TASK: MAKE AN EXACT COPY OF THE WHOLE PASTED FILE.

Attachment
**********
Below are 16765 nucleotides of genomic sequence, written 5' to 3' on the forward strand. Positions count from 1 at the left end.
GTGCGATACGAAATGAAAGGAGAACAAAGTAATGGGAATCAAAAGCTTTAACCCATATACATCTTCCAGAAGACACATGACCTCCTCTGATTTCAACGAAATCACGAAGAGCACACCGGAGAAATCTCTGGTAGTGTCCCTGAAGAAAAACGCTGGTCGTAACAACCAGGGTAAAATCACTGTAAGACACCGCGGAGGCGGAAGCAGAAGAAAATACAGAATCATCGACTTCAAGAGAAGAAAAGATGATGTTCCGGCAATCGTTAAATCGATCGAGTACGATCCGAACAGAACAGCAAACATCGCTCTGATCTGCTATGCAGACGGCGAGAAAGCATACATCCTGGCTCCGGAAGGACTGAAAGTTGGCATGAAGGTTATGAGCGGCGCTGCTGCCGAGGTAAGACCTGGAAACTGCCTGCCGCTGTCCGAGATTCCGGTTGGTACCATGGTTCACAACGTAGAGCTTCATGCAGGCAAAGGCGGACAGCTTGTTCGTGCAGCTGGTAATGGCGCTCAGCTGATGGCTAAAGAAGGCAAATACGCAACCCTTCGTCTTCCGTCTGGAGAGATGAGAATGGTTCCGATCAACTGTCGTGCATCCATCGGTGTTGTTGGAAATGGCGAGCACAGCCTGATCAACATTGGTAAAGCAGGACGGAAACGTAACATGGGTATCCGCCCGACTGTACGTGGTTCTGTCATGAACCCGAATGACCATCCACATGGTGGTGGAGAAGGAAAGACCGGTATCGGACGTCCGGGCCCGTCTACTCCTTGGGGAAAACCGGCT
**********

Below are 16765 nucleotides of genomic sequence, written 5' to 3' on the forward strand. Positions count from 1 at the left end.
GTGCGATACGAAATGAAAGGAGAACAAAGTAATGGGAATCAAAAGCTTTAACCCATATACATCTTCCAGAAGACACATGACCTCCTCTGATTTCAACGAAATCACGAAGAGCACACCGGAGAAATCTCTGGTAGTGTCCCTGAAGAAAAACGCTGGTCGTAACAACCAGGGTAAAATCACTGTAAGACACCGCGGAGGCGGAAGCAGAAGAAAATACAGAATCATCGACTTCAAGAGAAGAAAAGATGATGTTCCGGCAATCGTTAAATCGATCGAGTACGATCCGAACAGAACAGCAAACATCGCTCTGATCTGCTATGCAGACGGCGAGAAAGCATACATCCTGGCTCCGGAAGGACTGAAAGTTGGCATGAAGGTTATGAGCGGCGCTGCTGCCGAGGTAAGACCTGGAAACTGCCTGCCGCTGTCCGAGATTCCGGTTGGTACCATGGTTCACAACGTAGAGCTTCATGCAGGCAAAGGCGGACAGCTTGTTCGTGCAGCTGGTAATGGCGCTCAGCTGATGGCTAAAGAAGGCAAATACGCAACCCTTCGTCTTCCGTCTGGAGAGATGAGAATGGTTCCGATCAACTGTCGTGCATCCATCGGTGTTGTTGGAAATGGCGAGCACAGCCTGATCAACATTGGTAAAGCAGGACGGAAACGTAACATGGGTATCCGCCCGACTGTACGTGGTTCTGTCATGAACCCGAATGACCATCCACATGGTGGTGGAGAAGGAAAGACCGGTATCGGACGTCCGGGCCCGTCTACTCCTTGGGGAAAACCGGCT